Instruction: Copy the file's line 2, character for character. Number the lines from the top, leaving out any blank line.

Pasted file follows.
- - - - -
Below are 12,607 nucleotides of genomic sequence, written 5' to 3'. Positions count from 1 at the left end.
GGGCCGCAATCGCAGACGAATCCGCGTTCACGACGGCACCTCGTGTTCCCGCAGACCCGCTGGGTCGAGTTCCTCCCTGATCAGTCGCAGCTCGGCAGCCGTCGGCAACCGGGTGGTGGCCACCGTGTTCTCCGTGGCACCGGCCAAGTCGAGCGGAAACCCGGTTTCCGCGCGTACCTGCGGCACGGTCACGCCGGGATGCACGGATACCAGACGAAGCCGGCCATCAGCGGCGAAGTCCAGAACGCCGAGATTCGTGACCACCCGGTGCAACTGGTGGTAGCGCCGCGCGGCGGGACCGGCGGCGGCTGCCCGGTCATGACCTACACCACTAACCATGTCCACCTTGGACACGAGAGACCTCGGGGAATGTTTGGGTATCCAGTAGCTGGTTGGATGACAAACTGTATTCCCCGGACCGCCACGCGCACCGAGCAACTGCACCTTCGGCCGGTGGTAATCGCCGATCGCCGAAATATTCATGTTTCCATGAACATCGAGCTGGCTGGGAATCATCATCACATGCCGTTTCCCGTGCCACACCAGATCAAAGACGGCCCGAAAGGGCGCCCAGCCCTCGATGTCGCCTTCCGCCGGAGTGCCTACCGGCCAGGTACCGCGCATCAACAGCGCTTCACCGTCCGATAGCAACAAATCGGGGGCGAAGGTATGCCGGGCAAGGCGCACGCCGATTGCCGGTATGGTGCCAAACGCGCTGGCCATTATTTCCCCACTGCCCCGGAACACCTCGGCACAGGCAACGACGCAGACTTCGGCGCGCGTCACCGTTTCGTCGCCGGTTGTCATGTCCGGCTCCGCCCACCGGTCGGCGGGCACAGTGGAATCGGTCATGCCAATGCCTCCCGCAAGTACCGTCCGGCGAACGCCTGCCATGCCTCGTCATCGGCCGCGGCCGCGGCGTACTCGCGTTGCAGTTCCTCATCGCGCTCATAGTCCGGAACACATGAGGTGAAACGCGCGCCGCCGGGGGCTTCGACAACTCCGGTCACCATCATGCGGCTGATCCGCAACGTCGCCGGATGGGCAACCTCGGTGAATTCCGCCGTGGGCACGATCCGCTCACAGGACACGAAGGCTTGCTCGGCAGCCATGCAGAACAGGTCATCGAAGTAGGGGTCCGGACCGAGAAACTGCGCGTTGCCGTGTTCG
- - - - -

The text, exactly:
GGGCCGCAATCGCAGACGAATCCGCGTTCACGACGGCACCTCGTGTTCCCGCAGACCCGCTGGGTCGAGTTCCTCCCTGATCAGTCGCAGCTCGGCAGCCGTCGGCAACCGGGTGGTGGCCACCGTGTTCTCCGTGGCACCGGCCAAGTCGAGCGGAAACCCGGTTTCCGCGCGTACCTGCGGCACGGTCACGCCGGGATGCACGGATACCAGACGAAGCCGGCCATCAGCGGCGAAGTCCAGAACGCCGAGATTCGTGACCACCCGGTGCAACTGGTGGTAGCGCCGCGCGGCGGGACCGGCGGCGGCTGCCCGGTCATGACCTACACCACTAACCATGTCCACCTTGGACACGAGAGACCTCGGGGAATGTTTGGGTATCCAGTAGCTGGTTGGATGACAAACTGTATTCCCCGGACCGCCACGCGCACCGAGCAACTGCACCTTCGGCCGGTGGTAATCGCCGATCGCCGAAATATTCATGTTTCCATGAACATCGAGCTGGCTGGGAATCATCATCACATGCCGTTTCCCGTGCCACACCAGATCAAAGACGGCCCGAAAGGGCGCCCAGCCCTCGATGTCGCCTTCCGCCGGAGTGCCTACCGGCCAGGTACCGCGCATCAACAGCGCTTCACCGTCCGATAGCAACAAATCGGGGGCGAAGGTATGCCGGGCAAGGCGCACGCCGATTGCCGGTATGGTGCCAAACGCGCTGGCCATTATTTCCCCACTGCCCCGGAACACCTCGGCACAGGCAACGACGCAGACTTCGGCGCGCGTCACCGTTTCGTCGCCGGTTGTCATGTCCGGCTCCGCCCACCGGTCGGCGGGCACAGTGGAATCGGTCATGCCAATGCCTCCCGCAAGTACCGTCCGGCGAACGCCTGCCATGCCTCGTCATCGGCCGCGGCCGCGGCGTACTCGCGTTGCAGTTCCTCATCGCGCTCATAGTCCGGAACACATGAGGTGAAACGCGCGCCGCCGGGGGCTTCGACAACTCCGGTCACCATCATGCGGCTGATCCGCAACGTCGCCGGATGGGCAACCTCGGTGAATTCCGCCGTGGGCACGATCCGCTCACAGGACACGAAGGCTTGCTCGGCAGCCATGCAGAACAGGTCATCGAAGTAGGGGTCCGGACCGAGAAACTGCGCGTTGCCGTGTTCG